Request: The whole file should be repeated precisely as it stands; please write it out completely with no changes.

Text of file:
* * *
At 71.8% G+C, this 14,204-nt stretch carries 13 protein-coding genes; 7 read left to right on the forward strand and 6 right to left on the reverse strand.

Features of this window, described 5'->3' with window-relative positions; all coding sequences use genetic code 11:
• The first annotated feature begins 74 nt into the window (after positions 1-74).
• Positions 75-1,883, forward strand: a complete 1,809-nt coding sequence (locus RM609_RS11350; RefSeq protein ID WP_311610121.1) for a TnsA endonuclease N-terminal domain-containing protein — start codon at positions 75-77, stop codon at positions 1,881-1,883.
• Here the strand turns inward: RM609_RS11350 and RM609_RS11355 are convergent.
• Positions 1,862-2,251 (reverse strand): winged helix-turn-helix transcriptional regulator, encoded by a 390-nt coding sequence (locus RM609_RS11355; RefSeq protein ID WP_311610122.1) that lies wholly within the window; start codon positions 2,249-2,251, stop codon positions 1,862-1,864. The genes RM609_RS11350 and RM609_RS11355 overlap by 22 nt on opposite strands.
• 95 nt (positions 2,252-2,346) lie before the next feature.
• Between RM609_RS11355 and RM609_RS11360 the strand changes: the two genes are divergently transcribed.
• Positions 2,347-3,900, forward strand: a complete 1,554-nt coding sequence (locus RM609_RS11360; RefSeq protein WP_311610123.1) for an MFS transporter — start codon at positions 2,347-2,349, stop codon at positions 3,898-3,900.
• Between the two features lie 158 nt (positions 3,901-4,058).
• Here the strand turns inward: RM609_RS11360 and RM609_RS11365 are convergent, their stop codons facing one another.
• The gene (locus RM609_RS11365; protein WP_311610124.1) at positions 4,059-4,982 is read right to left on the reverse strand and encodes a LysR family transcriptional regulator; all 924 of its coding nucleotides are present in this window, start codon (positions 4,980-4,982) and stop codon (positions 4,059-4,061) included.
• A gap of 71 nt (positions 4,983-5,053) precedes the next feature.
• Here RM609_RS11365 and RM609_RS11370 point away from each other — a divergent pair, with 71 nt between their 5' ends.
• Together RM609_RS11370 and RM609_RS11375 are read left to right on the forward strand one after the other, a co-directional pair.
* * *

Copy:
At 71.8% G+C, this 14,204-nt stretch carries 13 protein-coding genes; 7 read left to right on the forward strand and 6 right to left on the reverse strand.

Features of this window, described 5'->3' with window-relative positions; all coding sequences use genetic code 11:
• The first annotated feature begins 74 nt into the window (after positions 1-74).
• Positions 75-1,883, forward strand: a complete 1,809-nt coding sequence (locus RM609_RS11350; RefSeq protein ID WP_311610121.1) for a TnsA endonuclease N-terminal domain-containing protein — start codon at positions 75-77, stop codon at positions 1,881-1,883.
• Here the strand turns inward: RM609_RS11350 and RM609_RS11355 are convergent.
• Positions 1,862-2,251 (reverse strand): winged helix-turn-helix transcriptional regulator, encoded by a 390-nt coding sequence (locus RM609_RS11355; RefSeq protein ID WP_311610122.1) that lies wholly within the window; start codon positions 2,249-2,251, stop codon positions 1,862-1,864. The genes RM609_RS11350 and RM609_RS11355 overlap by 22 nt on opposite strands.
• 95 nt (positions 2,252-2,346) lie before the next feature.
• Between RM609_RS11355 and RM609_RS11360 the strand changes: the two genes are divergently transcribed.
• Positions 2,347-3,900, forward strand: a complete 1,554-nt coding sequence (locus RM609_RS11360; RefSeq protein WP_311610123.1) for an MFS transporter — start codon at positions 2,347-2,349, stop codon at positions 3,898-3,900.
• Between the two features lie 158 nt (positions 3,901-4,058).
• Here the strand turns inward: RM609_RS11360 and RM609_RS11365 are convergent, their stop codons facing one another.
• The gene (locus RM609_RS11365; protein WP_311610124.1) at positions 4,059-4,982 is read right to left on the reverse strand and encodes a LysR family transcriptional regulator; all 924 of its coding nucleotides are present in this window, start codon (positions 4,980-4,982) and stop codon (positions 4,059-4,061) included.
• A gap of 71 nt (positions 4,983-5,053) precedes the next feature.
• Here RM609_RS11365 and RM609_RS11370 point away from each other — a divergent pair, with 71 nt between their 5' ends.
• Together RM609_RS11370 and RM609_RS11375 are read left to right on the forward strand one after the other, a co-directional pair.